UNICEF has today released a global report on early childhood education that shows that Ethiopia’s commitment to promoting pre-primary education has led to an increase in gross enrollment from less than two per cent in 2000 to more than 45 per cent in 2017. However, despite these impressive gains, more than half of children of pre-primary age across the country remain excluded, contributing to the 175 million children missing out on pre-primary education globally.
The report notes that the growth in pre-primary enrollment in Ethiopia was encouraged by the National Policy Framework for Early Childhood Care and Education, which focused on making one year of pre-primary education widely available for children. However, this growth has not been even as evidenced by persistently huge variations across regions. For example, while Addis Ababa and Tigray have high gross enrolments rates of 93 per cent and 88 per cent respectively, only 4.5 per cent of children in the Somali Region and 14 per cent in the Afar Region are enrolled.
Countries with the highest numbers of children not in pre-primary education are missing a critical opportunity to build human resources and are at risk of suffering deep inequalities from the start, the report notes. In low-income countries, on average only 1 in 5 young children are enrolled in pre-primary education.
“Pre-primary education is foundational for our children’s success in primary and secondary education and beyond,” said Gillian Mellsop, UNICEF’s Representative in Ethiopia. “Yet too many children in Ethiopia are denied this opportunity. This increases their risk of repeating grades or dropping out of school altogether and relegates them to the shadows of their more fortunate peers.”
A World Ready to Learn: Prioritizing quality early childhood education – UNICEF’s first ever global report on pre-primary education – reveals that children enrolled in at least one year of pre-primary education are more likely to develop the critical skills they need to succeed in school, less likely to repeat grades or drop out of school, and therefore more able to contribute to peaceful and prosperous societies and economies when they reach adulthood.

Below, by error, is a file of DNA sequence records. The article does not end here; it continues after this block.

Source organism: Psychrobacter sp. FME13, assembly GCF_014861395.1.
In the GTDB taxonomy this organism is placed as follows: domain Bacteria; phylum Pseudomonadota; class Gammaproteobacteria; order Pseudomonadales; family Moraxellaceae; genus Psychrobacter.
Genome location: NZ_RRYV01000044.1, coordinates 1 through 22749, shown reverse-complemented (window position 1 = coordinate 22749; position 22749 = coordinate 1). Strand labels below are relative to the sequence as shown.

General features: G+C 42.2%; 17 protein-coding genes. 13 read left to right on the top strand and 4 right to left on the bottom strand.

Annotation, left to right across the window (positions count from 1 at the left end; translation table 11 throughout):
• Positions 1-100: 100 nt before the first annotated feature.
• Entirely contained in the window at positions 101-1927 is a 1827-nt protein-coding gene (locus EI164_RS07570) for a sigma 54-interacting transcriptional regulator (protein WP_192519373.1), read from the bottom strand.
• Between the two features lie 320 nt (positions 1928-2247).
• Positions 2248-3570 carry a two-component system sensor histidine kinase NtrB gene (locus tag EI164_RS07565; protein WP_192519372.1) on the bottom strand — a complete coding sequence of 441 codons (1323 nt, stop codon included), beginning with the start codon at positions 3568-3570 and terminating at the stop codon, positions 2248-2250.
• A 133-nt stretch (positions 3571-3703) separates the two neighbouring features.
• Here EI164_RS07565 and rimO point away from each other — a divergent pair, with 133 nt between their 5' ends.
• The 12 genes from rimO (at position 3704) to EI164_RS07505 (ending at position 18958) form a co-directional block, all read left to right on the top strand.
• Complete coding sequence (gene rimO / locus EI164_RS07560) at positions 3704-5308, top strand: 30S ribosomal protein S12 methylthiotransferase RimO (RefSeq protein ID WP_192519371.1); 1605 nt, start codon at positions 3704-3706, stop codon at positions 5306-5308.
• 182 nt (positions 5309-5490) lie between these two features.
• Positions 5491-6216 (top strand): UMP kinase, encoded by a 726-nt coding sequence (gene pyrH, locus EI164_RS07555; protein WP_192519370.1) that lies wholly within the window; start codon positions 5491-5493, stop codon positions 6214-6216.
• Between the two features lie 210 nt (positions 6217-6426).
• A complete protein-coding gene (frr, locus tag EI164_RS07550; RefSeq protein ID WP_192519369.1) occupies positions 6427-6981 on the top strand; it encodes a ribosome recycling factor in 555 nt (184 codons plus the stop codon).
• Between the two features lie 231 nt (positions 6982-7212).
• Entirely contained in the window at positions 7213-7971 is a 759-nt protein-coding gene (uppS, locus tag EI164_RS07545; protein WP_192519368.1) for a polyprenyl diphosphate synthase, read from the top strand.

Children in pre-primary education are more than twice as likely to be on track in early literacy and numeracy skills than children missing out on early learning. In countries where more children attend pre-primary programmes, significantly more children complete primary school and attain minimum competencies in both reading and math by the time they finish primary school. A 2016 study by Young Lives, a collaborative research project led by a team from Oxford University, found that urban children in Ethiopia who attended pre-primary education were 26 per cent more likely to complete secondary education at the proper age than their non-pre-school counterparts.
Globally, the report notes that household wealth, mothers’ education level and geographical location are among the key determinants for pre-primary attendance. However, poverty is the single largest determinant. Across 64 countries, the poorest children are seven times less likely than children from the wealthiest families to attend early childhood education programmes.
Across countries with available data, children born to mothers who have completed secondary education and above are nearly five times more likely to attend an early childhood education programme than children whose mothers have completed only primary education or have no formal education.
In 2017 an average of 6.6 per cent of domestic education budgets globally were dedicated to pre-primary education, with nearly 40 per cent of countries with data allocating less than 2 per cent of their education budgets to this sub-sector.
This lack of worldwide investment in pre-primary education negatively impacts quality of services, including a significant lack of trained pre-primary teachers. Together, low- and lower middle-income countries are home to more than 60 per cent of the world’s pre-primary-age children, but scarcely 32 per cent of all pre-primary teachers. Ethiopia currently has only 23,000 pre-primary teachers and needs nearly half a million by 2030.
“If today’s leaders want their workforce to be competitive in tomorrow’s economy, they need to start by investing more in early childhood education,” said Ms. Mellsop. “If we are to give our children the best chance to succeed in a globalized economy, our leaders must prioritize, and properly resource, pre-primary education.”
UNICEF is urging governments to make at least one year of quality pre-primary education universal and a routine part of every child’s education, especially the most vulnerable and excluded children. To make this a reality, UNICEF urges governments to commit at least 10 per cent of their national education budgets to scale up early childhood education and invest in teachers, quality standards, and equitable expansion.
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